neurosciencestuff:

(Image caption:
Using a new microscopy technique researchers simultaneously recorded
from the cortex (green) and hippocampus (blue) of a mouse brain. Bright
areas correlate with cell activity)

New microscopy technique peers deep into the brain

In order to understand the brain, scientists must be able to see the
brain—cell by cell, and moment by moment. However, because brains
comprise billions of microscopic moving parts, faithfully recording
their activity comes with many challenges. In dense mammalian brains,
for example, it is difficult to track rapid cellular changes across
multiple brain structures—particularly when those structures are located
deep within the brain.

A novel microscopy technique, developed by Rockefeller scientists,
integrates new and existing approaches to help build a more cohesive
picture of the brain. Described in Cell, the technology captures cellular activity across large volumes of neural tissue, with impressive speed and at new depths.

Laser focused

For decades, brain imaging has been plagued by trade-offs. Some
techniques produce beautiful images but fail to record neural activity
in real time. Others can keep up with the brain’s speed but have poor
spatial resolution. And although there are tactics that successfully
combine rapidity and image quality, they typically capture only a small
number of cells.

“This is in part because the limits that govern these tradeoffs have
not been explored or pushed in a systematic and integrated manner,” says
Alipasha Vaziri, head of the Laboratory of Neurotechnology and Biophysics.

Hoping to end the era of trade-offs, Vaziri recently endeavored to
improve upon a technique known as two-photon (2p) microscopy. It
involves the application of a laser that causes bits of brain tissue to
fluoresce, or light up; and for many researchers, 2p has long been the
gold standard for probing cellular activity in the brain.

Yet, this technique has limitations. Standard 2p microscopy requires
point-by-point scanning of a given region, which results in slow
imaging. To resolve this issue, Vaziri and his colleagues implemented a
novel strategy that permits recording from multiple brain regions in
parallel, while carefully controlling the size and shape of each spot
recorded.

Another weakness of traditional 2p is that it measures only the
surface, or cortex, of the brain, neglecting structures buried deep
within the organ, such as the hippocampus, which is involved in storing
memories.

“One of the biggest challenges in neuroscience is developing imaging
techniques that measure the activity of deep brain regions while
maintaining high resolution,” says Vaziri.

Taking up this challenge, he decided to make use of a newer technology: three-photon
(3p) microscopy. Whereas 2P doesn’t reach beyond the surface, or
cortex, of a mouse brain, 3p penetrates deeper regions. Called hybrid
multiplexed sculpted light microscopy, or HyMS, Vaziri’s latest
innovation applies 2P and 3P concurrently, allowing researchers to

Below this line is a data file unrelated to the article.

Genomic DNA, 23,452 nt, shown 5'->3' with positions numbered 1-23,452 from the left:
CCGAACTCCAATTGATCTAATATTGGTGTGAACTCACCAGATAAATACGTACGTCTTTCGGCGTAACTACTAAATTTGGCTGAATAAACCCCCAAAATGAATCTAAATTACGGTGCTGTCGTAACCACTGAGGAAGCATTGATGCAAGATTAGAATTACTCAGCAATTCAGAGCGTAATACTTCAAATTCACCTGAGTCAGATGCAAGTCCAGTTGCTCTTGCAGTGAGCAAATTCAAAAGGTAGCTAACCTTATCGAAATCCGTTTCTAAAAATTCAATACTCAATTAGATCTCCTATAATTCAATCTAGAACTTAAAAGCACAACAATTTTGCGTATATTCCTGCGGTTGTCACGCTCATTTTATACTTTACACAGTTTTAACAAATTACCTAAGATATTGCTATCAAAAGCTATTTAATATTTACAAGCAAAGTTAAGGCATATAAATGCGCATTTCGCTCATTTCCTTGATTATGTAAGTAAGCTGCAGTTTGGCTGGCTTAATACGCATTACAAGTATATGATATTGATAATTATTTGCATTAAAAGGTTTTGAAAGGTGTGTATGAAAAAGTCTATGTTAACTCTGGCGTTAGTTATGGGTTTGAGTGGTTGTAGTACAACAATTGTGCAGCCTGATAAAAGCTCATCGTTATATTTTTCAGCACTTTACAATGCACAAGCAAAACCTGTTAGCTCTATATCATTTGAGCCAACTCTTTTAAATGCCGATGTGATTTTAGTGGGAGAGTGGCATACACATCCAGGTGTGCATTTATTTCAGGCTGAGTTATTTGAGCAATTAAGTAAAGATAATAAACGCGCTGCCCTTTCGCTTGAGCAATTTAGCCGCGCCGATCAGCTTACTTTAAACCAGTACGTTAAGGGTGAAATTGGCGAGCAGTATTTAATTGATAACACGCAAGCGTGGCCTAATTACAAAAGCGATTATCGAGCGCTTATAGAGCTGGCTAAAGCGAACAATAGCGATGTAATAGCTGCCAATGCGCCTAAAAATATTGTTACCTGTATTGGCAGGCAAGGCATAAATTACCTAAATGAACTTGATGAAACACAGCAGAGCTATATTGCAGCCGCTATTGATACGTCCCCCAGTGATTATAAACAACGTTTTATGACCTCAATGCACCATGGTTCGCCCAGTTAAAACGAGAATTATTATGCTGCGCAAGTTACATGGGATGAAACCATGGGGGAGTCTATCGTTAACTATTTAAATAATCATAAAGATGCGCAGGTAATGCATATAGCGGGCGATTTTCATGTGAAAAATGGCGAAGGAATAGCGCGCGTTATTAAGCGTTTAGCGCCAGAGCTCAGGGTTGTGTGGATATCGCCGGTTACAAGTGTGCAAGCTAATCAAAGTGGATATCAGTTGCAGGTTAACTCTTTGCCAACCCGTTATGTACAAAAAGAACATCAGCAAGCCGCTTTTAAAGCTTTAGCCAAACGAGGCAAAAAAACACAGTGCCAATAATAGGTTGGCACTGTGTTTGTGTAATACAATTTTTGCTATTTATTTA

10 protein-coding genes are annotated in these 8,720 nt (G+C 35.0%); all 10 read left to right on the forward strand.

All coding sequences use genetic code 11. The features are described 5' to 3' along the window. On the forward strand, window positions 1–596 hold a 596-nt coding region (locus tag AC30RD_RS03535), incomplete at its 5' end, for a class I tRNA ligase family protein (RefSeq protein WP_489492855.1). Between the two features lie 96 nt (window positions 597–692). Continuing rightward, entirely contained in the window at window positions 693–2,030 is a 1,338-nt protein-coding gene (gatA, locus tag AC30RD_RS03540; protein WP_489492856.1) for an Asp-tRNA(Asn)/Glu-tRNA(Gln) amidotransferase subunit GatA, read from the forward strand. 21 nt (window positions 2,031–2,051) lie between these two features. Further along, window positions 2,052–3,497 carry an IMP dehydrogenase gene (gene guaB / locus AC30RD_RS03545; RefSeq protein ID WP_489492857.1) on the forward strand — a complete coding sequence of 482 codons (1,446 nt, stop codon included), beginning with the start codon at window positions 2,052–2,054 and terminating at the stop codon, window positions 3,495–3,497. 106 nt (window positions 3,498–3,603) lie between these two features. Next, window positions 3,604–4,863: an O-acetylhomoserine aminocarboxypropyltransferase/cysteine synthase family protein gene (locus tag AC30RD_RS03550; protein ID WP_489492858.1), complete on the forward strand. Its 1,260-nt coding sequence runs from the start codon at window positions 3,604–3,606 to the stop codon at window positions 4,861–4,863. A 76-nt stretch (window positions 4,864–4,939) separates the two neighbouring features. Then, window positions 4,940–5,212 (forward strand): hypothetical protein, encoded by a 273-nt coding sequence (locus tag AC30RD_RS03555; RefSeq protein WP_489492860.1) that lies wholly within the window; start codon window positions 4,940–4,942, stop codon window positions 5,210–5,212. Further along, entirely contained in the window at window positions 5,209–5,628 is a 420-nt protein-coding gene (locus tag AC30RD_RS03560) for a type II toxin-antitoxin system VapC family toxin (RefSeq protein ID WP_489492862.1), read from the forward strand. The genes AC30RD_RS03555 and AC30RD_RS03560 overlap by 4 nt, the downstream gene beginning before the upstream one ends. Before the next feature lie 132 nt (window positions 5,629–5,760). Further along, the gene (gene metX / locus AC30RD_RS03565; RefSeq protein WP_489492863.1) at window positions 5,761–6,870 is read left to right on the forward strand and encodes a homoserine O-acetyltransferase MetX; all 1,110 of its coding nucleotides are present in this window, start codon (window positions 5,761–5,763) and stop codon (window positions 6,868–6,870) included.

generate a picture of rapid cellular activity across multiple layers of
brain tissue.

Deep dive

In addition to its hybrid laser strategy, HyMS also integrates other
recent technical and conceptual advancements in the field—a synergistic
approach that, Vaziri says, guided the development of the technology.
The goal, he says, was to maximize the amount of biological information
that could be obtained through multi-photon excitation microscopy while
minimizing the heat produced by this method. And when testing their new
system, the scientists certainly obtained a lot of information.

HyMS boasts the highest frame rate of available 3p techniques, which
means it can capture biological changes at record speed. And whereas
previous techniques scanned only a single plane of tissue, this
technology can obtain information from the entire tissue sample and
allows users to record from as many as 12,000 neurons at once. Another
advantage of HyMS is its ability to simultaneously measure activity from
brain areas at different depths. Since different layers of the brain
constantly exchange signals, says Vaziri, tracking the interplay between
these regions is key to understanding how the organ functions.

“Before, people hadn’t even been able to look at the activity of
neurons over the entire depth of the cortex, which has multiple layers,
all at the same time,” he says. “With this technology you can actually
see what the information flow looks like within the cortex, and between
cortical and subcortical structures.”

In addition to probing new depths, HyMS allows researchers to record
brain activity from animals as they actively engage with their
environment. In a recent experiment, for example, the researchers used
the technology to record signals from thousands of mouse neurons as an
animal walked on a treadmill or listened to sounds. The fact that they
were able to obtain good recordings suggests that the technique may be
used to monitor large cell populations as animals perform diverse
tasks—an application that could help elucidate neural mechanisms
underlying various aspects of behavior and cognition.

Further, says Vaziri, techniques like HyMS will be vital to
researchers hoping to better understand how brains process information.
Neurons in the brain are densely interconnected and information is often
represented not by individual cells, but by states of the network.

“To understand the dynamics of a network,” he says, “you need to get
accurate measurements of big portions of the brain at a single-neuron
level. That’s what we’ve done here.”



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